Love the sea? Be a responsible ocean traveller
Summertime is here again in Europe. For many of us, this means sunshine and the sea. Tell me, who doesn't love the see? Its vastness, peace, and refreshment... Last week, I pampered myself by taking a diving holiday in the Red Sea.
I love diving. It's not just a getaway to a different place, but to a whole different world. The sea life displaying beauty all around you while you float in the water. The visibility I experienced in the Red Sea was great -20 meters. However, the locals told me that the visibility has significantly reduced over the course of the last ten years. While the blooming tourism has presented the locals with lots of opportunities, our behavior is costing us the environment.
This reminds me of the trip I took to Indonesia last year, I saw the once crystal clear sea turned into a belt of floating rubbish. This really broke my heart. Underwater, there was debris, clearly visible to the eye, floating all around. All of these were not there when I had first visited the place five years ago.
We love our homes and with the sea being the mother of all life, it also serves as our home. Treating it with love and care should be on our priority list. Traveling the ocean in a responsible manner is one thing that's very easy to do, the only thing is, most of us are not aware of how to go about it. Therefore, I have compiled some tips below to ensure that we travel the ocean responsibly.
SEE BUT DO NOT TOUCH
This rule applies to all see life -the ones in the water and those on the beach. Even if you put them back, picking them up or touching them in the first place have already disturbed their way of life, or worse, destroyed it. Be aware of your surroundings whenever you are in the water – swimming, diving or snorkelling, for the sea life and also for our own safety.
DO NOT LITTER
There are thousands of sea lives dying as a result of the rubbish that we produce and dump into the sea. In order to minimize this, ensure that you clean up after yourself. Do not leave even the tiniest bit of rubbish behind as even these can be very dangerous to sea creatures. And as a contribution to having a clean ocean, whenever you see rubbish lying around, do your best by picking it up and disposing it properly.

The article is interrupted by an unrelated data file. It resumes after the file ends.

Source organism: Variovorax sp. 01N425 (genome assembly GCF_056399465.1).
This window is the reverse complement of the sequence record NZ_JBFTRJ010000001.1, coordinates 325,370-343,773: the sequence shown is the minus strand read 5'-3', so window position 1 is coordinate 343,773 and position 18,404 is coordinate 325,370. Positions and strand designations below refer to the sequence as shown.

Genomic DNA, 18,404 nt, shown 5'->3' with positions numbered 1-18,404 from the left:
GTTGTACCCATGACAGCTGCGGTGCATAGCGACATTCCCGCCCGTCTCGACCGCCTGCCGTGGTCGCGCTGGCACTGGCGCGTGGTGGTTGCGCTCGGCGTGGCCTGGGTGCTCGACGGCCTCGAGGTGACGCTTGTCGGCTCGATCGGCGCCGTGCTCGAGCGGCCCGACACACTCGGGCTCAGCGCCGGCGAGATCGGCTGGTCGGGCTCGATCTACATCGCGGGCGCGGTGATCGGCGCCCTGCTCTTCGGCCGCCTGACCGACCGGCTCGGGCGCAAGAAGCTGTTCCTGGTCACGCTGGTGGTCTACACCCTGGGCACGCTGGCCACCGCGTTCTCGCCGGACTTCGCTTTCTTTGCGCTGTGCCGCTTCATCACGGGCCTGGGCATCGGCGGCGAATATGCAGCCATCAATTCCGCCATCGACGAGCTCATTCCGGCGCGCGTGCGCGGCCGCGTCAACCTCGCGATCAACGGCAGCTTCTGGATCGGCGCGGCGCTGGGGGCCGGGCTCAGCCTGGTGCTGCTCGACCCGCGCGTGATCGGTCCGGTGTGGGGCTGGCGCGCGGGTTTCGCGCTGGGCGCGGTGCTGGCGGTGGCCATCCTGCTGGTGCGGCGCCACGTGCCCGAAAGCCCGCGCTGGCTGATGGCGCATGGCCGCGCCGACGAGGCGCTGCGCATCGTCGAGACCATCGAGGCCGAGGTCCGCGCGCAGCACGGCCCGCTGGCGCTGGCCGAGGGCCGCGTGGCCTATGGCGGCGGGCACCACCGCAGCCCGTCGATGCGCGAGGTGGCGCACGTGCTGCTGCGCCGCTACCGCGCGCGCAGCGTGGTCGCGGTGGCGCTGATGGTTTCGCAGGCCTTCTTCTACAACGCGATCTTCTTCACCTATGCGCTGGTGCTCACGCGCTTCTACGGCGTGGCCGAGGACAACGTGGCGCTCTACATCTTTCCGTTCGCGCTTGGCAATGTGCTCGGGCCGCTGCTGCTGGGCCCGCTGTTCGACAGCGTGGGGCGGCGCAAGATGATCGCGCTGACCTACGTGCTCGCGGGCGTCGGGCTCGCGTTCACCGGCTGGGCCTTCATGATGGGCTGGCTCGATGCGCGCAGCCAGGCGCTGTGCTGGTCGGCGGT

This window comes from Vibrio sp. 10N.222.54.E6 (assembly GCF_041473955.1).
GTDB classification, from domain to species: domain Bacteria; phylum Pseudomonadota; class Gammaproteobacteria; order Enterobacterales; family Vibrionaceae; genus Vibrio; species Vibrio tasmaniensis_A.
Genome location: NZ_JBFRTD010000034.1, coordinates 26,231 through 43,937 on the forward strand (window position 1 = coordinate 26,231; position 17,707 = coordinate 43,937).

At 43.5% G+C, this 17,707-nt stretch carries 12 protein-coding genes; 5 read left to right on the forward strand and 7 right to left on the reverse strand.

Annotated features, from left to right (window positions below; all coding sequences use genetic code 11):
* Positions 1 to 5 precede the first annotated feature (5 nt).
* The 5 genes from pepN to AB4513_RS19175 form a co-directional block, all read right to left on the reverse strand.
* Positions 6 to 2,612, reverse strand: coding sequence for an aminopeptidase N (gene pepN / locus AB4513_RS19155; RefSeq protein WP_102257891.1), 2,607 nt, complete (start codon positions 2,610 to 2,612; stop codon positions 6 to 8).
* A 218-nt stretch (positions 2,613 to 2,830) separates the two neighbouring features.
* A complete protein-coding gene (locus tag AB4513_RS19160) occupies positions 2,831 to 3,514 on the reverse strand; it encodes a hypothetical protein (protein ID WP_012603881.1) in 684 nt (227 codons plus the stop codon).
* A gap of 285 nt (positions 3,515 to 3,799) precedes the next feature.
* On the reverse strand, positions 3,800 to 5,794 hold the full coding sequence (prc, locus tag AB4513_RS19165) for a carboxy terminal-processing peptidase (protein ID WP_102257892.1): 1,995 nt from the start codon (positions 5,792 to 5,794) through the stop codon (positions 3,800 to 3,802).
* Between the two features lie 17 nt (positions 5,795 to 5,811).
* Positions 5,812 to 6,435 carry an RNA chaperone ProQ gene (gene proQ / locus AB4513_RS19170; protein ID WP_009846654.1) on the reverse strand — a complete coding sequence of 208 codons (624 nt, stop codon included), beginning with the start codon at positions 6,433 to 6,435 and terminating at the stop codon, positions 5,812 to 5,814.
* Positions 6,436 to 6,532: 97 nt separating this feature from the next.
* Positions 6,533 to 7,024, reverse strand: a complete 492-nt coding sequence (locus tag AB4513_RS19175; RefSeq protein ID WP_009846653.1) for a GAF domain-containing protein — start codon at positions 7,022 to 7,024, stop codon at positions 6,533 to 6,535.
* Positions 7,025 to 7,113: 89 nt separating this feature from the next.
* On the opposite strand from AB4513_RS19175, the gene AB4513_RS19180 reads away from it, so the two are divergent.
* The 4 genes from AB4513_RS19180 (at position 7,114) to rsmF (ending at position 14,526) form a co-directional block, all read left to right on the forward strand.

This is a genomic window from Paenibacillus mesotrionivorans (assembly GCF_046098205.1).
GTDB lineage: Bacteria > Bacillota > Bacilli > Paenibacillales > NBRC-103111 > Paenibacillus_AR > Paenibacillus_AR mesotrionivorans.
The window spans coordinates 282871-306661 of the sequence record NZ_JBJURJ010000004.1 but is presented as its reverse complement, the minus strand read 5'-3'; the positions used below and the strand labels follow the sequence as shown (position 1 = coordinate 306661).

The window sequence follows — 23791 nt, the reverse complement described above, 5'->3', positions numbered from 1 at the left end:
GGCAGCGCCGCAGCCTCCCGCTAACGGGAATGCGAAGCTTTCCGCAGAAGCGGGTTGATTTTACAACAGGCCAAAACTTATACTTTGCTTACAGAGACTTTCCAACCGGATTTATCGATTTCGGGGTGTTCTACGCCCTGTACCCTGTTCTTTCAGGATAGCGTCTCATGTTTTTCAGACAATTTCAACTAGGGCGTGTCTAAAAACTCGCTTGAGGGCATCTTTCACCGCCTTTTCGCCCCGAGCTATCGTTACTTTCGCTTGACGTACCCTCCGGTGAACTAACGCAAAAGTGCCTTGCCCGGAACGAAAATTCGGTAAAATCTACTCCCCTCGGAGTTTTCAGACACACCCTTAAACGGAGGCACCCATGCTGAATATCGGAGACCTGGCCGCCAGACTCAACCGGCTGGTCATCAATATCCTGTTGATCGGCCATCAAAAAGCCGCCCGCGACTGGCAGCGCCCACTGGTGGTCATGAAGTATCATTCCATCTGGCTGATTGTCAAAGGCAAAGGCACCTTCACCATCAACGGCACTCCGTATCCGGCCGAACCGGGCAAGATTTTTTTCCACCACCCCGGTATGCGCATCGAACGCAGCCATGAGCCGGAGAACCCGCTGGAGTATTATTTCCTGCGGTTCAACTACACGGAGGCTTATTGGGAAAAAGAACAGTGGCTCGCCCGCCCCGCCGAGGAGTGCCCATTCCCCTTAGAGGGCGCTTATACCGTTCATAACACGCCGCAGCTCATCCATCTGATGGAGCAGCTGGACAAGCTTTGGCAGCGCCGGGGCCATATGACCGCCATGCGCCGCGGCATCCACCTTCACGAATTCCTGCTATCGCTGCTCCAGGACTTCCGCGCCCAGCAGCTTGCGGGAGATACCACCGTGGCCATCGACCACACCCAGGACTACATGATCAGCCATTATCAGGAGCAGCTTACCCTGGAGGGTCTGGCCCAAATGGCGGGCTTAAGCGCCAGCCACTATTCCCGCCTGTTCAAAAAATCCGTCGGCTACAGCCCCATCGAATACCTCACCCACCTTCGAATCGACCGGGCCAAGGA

DO NOT FEED THE FISHES
I have to admit that I have done this a few times in the past years. I enjoyed having the fishes around me and thought giving them food was a positive action. It was recently that I learned how harmful this can be; it can cause behavioural change of the fishes that they get use to human feeding, thus change their natural diet. This eventually will lead to lack of necessary nutrients. In addition, not all types of fish eat human food, constant feeding in one area means certain types of fish would over-populate, and over time, the ecosystem will be changed forever.
DO NOT STEP ON CORALS
Corals are not stones, they are living things! A touch can kill the reef, thereby destroying the whole ecosystem dependent on it. And there’s safety concerns: the sharp edges can also hurt you.
DO NOT SEE ANY ANIMAL PERFORMANCE
Sharks and dolphins do not belong in swimming pools, but in the sea. If you know you want to see them, look for a natural way of viewing these beautiful and lovely animals. Avoid any and every performance that subjects them to the entertainment of other people. Also avoid tours where they "chum" the water or use different feeding methods to lure them in.
OCEAN FRIENDLY SUN CREAM
This is one thing that's often over-looked. The chemical products from most commercial brands will destroy the lives of reefs and other sea creatures. Think about the amount of sun screen thousands of people on the beach are pouring into the sea each and every day.
How do you buy a sunscreen that's ocean friendly then? What you need to do is ensure that the sunscreen you are buying doesn't contain these reef-damaging substances, including Oxybenzone, butylparaben, octinoxate, and 4-methylbenzylidine camphor. Look for a product that uses sunblock such as zinc oxide and titanium dioxide instead of chemical one.
This one is quite difficult to do and I've sometimes felt self conscious as a solo female traveller. When you see that someone is doing something harmful to sea creatures, do speak up. Not to start an argument with them or go into fits of criticism, but to politely correct them with a gentle tone. Do not become offended or angry. When you see people throw different things around, pick those things up in their presence. It's not like most of us do not care, we simply are not aware of the harm we are causing. And since we were once in that ignorant position, we should be understanding, accommodating, and be able to properly guide others.
If you want to take it a step further by taking actions when you get back home, you can go through this article from National Geographic; it will definitely help a lot.
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